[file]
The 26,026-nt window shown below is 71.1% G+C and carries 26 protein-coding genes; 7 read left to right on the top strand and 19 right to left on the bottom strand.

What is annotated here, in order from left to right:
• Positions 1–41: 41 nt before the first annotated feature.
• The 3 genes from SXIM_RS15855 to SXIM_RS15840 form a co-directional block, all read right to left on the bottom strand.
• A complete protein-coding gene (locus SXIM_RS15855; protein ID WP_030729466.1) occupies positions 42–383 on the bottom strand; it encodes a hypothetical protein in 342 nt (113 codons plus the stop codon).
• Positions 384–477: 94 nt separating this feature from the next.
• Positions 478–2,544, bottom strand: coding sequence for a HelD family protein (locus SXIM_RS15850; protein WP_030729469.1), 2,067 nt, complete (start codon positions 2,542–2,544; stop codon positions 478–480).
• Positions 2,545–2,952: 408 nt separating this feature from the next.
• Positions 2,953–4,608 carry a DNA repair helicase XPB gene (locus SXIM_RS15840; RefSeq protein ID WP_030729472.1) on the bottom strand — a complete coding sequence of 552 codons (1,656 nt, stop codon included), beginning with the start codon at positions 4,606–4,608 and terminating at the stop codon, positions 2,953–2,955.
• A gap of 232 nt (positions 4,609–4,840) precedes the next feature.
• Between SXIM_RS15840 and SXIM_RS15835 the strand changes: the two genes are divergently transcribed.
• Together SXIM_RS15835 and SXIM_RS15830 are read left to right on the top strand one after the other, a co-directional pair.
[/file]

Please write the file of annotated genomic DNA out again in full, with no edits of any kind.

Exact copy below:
The 26,026-nt window shown below is 71.1% G+C and carries 26 protein-coding genes; 7 read left to right on the top strand and 19 right to left on the bottom strand.

What is annotated here, in order from left to right:
• Positions 1–41: 41 nt before the first annotated feature.
• The 3 genes from SXIM_RS15855 to SXIM_RS15840 form a co-directional block, all read right to left on the bottom strand.
• A complete protein-coding gene (locus SXIM_RS15855; protein ID WP_030729466.1) occupies positions 42–383 on the bottom strand; it encodes a hypothetical protein in 342 nt (113 codons plus the stop codon).
• Positions 384–477: 94 nt separating this feature from the next.
• Positions 478–2,544, bottom strand: coding sequence for a HelD family protein (locus SXIM_RS15850; protein WP_030729469.1), 2,067 nt, complete (start codon positions 2,542–2,544; stop codon positions 478–480).
• Positions 2,545–2,952: 408 nt separating this feature from the next.
• Positions 2,953–4,608 carry a DNA repair helicase XPB gene (locus SXIM_RS15840; RefSeq protein ID WP_030729472.1) on the bottom strand — a complete coding sequence of 552 codons (1,656 nt, stop codon included), beginning with the start codon at positions 4,606–4,608 and terminating at the stop codon, positions 2,953–2,955.
• A gap of 232 nt (positions 4,609–4,840) precedes the next feature.
• Between SXIM_RS15840 and SXIM_RS15835 the strand changes: the two genes are divergently transcribed.
• Together SXIM_RS15835 and SXIM_RS15830 are read left to right on the top strand one after the other, a co-directional pair.